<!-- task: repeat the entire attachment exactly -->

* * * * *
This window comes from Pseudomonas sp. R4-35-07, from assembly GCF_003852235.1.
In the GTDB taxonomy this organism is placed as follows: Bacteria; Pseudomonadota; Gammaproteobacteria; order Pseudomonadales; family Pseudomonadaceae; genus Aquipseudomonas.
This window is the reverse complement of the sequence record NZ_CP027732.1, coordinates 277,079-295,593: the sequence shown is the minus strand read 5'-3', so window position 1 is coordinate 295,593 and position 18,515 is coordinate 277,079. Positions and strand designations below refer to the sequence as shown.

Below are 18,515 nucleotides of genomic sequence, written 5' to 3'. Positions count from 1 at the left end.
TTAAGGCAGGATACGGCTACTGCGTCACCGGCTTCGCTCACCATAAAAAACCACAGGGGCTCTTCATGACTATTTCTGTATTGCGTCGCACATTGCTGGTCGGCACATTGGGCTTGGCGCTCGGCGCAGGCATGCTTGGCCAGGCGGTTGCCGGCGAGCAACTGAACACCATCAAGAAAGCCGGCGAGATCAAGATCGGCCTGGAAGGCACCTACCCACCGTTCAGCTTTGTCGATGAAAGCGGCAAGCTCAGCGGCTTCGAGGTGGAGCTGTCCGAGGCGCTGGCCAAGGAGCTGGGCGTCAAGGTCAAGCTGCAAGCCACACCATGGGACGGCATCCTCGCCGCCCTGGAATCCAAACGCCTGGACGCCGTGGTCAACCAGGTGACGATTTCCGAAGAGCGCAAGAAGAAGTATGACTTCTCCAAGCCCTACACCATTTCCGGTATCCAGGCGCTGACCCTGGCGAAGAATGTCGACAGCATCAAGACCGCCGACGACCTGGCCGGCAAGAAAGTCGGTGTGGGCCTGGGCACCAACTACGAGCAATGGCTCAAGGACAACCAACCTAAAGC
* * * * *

This window comes from Pseudomonas sp. R4-35-07, from assembly GCF_003852235.1.
In the GTDB taxonomy this organism is placed as follows: Bacteria; Pseudomonadota; Gammaproteobacteria; order Pseudomonadales; family Pseudomonadaceae; genus Aquipseudomonas.
This window is the reverse complement of the sequence record NZ_CP027732.1, coordinates 277,079-295,593: the sequence shown is the minus strand read 5'-3', so window position 1 is coordinate 295,593 and position 18,515 is coordinate 277,079. Positions and strand designations below refer to the sequence as shown.

Below are 18,515 nucleotides of genomic sequence, written 5' to 3'. Positions count from 1 at the left end.
TTAAGGCAGGATACGGCTACTGCGTCACCGGCTTCGCTCACCATAAAAAACCACAGGGGCTCTTCATGACTATTTCTGTATTGCGTCGCACATTGCTGGTCGGCACATTGGGCTTGGCGCTCGGCGCAGGCATGCTTGGCCAGGCGGTTGCCGGCGAGCAACTGAACACCATCAAGAAAGCCGGCGAGATCAAGATCGGCCTGGAAGGCACCTACCCACCGTTCAGCTTTGTCGATGAAAGCGGCAAGCTCAGCGGCTTCGAGGTGGAGCTGTCCGAGGCGCTGGCCAAGGAGCTGGGCGTCAAGGTCAAGCTGCAAGCCACACCATGGGACGGCATCCTCGCCGCCCTGGAATCCAAACGCCTGGACGCCGTGGTCAACCAGGTGACGATTTCCGAAGAGCGCAAGAAGAAGTATGACTTCTCCAAGCCCTACACCATTTCCGGTATCCAGGCGCTGACCCTGGCGAAGAATGTCGACAGCATCAAGACCGCCGACGACCTGGCCGGCAAGAAAGTCGGTGTGGGCCTGGGCACCAACTACGAGCAATGGCTCAAGGACAACCAACCTAAAGC